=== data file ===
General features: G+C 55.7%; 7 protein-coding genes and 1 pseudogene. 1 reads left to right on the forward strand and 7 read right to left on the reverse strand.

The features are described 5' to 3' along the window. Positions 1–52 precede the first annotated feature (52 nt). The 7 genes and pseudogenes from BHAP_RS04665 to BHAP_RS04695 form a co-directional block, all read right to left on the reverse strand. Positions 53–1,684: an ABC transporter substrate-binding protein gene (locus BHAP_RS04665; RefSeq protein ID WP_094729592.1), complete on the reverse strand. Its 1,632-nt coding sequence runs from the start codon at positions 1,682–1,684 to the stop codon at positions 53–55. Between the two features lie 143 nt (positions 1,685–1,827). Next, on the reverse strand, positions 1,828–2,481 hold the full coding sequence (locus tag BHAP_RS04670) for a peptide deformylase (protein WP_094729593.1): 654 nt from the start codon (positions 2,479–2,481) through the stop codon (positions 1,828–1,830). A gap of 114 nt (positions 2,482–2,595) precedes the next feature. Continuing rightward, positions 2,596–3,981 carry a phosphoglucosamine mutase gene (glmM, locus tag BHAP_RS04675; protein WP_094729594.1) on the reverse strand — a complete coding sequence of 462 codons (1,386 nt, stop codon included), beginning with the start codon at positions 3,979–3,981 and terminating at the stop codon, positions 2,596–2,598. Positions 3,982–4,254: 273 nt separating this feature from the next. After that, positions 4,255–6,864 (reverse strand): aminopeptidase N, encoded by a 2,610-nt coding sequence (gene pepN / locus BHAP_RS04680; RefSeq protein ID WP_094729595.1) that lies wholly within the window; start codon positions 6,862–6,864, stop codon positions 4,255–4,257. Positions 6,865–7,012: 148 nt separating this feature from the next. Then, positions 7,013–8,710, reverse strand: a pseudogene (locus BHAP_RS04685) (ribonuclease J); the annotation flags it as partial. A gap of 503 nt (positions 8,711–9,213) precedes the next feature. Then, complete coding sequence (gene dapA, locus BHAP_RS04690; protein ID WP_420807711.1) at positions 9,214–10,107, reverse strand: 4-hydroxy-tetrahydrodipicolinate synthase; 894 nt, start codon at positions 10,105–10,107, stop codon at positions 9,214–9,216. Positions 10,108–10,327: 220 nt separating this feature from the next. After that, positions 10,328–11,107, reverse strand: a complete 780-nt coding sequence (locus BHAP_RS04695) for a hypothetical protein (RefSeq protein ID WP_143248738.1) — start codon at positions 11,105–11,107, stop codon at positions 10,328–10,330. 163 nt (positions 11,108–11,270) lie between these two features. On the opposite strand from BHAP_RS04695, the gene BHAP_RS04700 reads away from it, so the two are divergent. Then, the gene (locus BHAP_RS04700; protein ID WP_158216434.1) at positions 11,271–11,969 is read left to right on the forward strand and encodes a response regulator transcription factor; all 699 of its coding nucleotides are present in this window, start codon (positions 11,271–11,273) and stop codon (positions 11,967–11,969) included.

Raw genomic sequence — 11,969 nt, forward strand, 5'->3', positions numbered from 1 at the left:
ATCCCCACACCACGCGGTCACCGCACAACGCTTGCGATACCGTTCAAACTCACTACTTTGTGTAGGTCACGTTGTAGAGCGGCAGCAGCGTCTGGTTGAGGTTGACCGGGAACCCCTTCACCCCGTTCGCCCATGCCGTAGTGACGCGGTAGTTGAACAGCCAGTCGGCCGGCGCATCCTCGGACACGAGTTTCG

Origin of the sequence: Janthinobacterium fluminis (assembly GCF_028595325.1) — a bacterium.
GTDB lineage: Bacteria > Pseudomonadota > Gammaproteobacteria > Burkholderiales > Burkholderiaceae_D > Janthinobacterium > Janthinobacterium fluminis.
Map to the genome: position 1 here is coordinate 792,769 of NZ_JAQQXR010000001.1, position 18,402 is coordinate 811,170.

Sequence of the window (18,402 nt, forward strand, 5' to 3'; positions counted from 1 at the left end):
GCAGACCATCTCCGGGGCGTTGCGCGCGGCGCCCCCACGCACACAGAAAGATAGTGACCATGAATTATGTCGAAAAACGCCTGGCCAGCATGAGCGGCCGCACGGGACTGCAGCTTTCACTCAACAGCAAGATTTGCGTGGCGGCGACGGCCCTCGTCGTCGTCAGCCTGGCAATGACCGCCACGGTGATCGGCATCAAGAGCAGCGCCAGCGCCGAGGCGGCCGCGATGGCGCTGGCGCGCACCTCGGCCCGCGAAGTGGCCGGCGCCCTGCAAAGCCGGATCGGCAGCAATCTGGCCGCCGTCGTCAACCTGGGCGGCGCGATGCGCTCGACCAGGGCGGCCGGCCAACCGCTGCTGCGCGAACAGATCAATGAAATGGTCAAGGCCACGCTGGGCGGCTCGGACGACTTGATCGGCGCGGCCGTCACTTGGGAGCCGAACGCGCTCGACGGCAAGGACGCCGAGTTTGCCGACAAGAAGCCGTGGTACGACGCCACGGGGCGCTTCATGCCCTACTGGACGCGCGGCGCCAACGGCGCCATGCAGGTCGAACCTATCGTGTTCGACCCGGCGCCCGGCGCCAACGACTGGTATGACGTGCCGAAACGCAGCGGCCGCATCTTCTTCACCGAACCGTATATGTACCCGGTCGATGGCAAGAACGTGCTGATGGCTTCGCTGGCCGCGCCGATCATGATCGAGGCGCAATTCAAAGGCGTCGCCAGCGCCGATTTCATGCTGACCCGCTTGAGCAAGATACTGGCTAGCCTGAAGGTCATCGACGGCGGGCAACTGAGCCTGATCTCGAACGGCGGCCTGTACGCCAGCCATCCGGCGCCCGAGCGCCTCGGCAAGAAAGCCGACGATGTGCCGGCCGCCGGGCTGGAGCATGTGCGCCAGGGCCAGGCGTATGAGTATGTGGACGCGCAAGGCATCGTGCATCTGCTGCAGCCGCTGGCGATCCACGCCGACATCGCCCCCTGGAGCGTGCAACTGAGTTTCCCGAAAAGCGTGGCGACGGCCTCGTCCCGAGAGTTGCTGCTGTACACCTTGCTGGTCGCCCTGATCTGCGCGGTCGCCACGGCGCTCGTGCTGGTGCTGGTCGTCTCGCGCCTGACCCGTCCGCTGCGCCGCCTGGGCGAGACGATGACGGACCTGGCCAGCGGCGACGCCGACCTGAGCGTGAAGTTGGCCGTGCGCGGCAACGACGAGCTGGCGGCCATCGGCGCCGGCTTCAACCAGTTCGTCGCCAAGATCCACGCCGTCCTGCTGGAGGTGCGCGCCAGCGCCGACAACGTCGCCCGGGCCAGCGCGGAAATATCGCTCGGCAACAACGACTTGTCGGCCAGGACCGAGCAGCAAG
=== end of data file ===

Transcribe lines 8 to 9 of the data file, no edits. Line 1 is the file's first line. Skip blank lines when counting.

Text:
Sequence of the window (18,402 nt, forward strand, 5' to 3'; positions counted from 1 at the left end):
GCAGACCATCTCCGGGGCGTTGCGCGCGGCGCCCCCACGCACACAGAAAGATAGTGACCATGAATTATGTCGAAAAACGCCTGGCCAGCATGAGCGGCCGCACGGGACTGCAGCTTTCACTCAACAGCAAGATTTGCGTGGCGGCGACGGCCCTCGTCGTCGTCAGCCTGGCAATGACCGCCACGGTGATCGGCATCAAGAGCAGCGCCAGCGCCGAGGCGGCCGCGATGGCGCTGGCGCGCACCTCGGCCCGCGAAGTGGCCGGCGCCCTGCAAAGCCGGATCGGCAGCAATCTGGCCGCCGTCGTCAACCTGGGCGGCGCGATGCGCTCGACCAGGGCGGCCGGCCAACCGCTGCTGCGCGAACAGATCAATGAAATGGTCAAGGCCACGCTGGGCGGCTCGGACGACTTGATCGGCGCGGCCGTCACTTGGGAGCCGAACGCGCTCGACGGCAAGGACGCCGAGTTTGCCGACAAGAAGCCGTGGTACGACGCCACGGGGCGCTTCATGCCCTACTGGACGCGCGGCGCCAACGGCGCCATGCAGGTCGAACCTATCGTGTTCGACCCGGCGCCCGGCGCCAACGACTGGTATGACGTGCCGAAACGCAGCGGCCGCATCTTCTTCACCGAACCGTATATGTACCCGGTCGATGGCAAGAACGTGCTGATGGCTTCGCTGGCCGCGCCGATCATGATCGAGGCGCAATTCAAAGGCGTCGCCAGCGCCGATTTCATGCTGACCCGCTTGAGCAAGATACTGGCTAGCCTGAAGGTCATCGACGGCGGGCAACTGAGCCTGATCTCGAACGGCGGCCTGTACGCCAGCCATCCGGCGCCCGAGCGCCTCGGCAAGAAAGCCGACGATGTGCCGGCCGCCGGGCTGGAGCATGTGCGCCAGGGCCAGGCGTATGAGTATGTGGACGCGCAAGGCATCGTGCATCTGCTGCAGCCGCTGGCGATCCACGCCGACATCGCCCCCTGGAGCGTGCAACTGAGTTTCCCGAAAAGCGTGGCGACGGCCTCGTCCCGAGAGTTGCTGCTGTACACCTTGCTGGTCGCCCTGATCTGCGCGGTCGCCACGGCGCTCGTGCTGGTGCTGGTCGTCTCGCGCCTGACCCGTCCGCTGCGCCGCCTGGGCGAGACGATGACGGACCTGGCCAGCGGCGACGCCGACCTGAGCGTGAAGTTGGCCGTGCGCGGCAACGACGAGCTGGCGGCCATCGGCGCCGGCTTCAACCAGTTCGTCGCCAAGATCCACGCCGTCCTGCTGGAGGTGCGCGCCAGCGCCGACAACGTCGCCCGGGCCAGCGCGGAAATATCGCTCGGCAACAACGACTTGTCGGCCAGGACCGAGCAGCAAG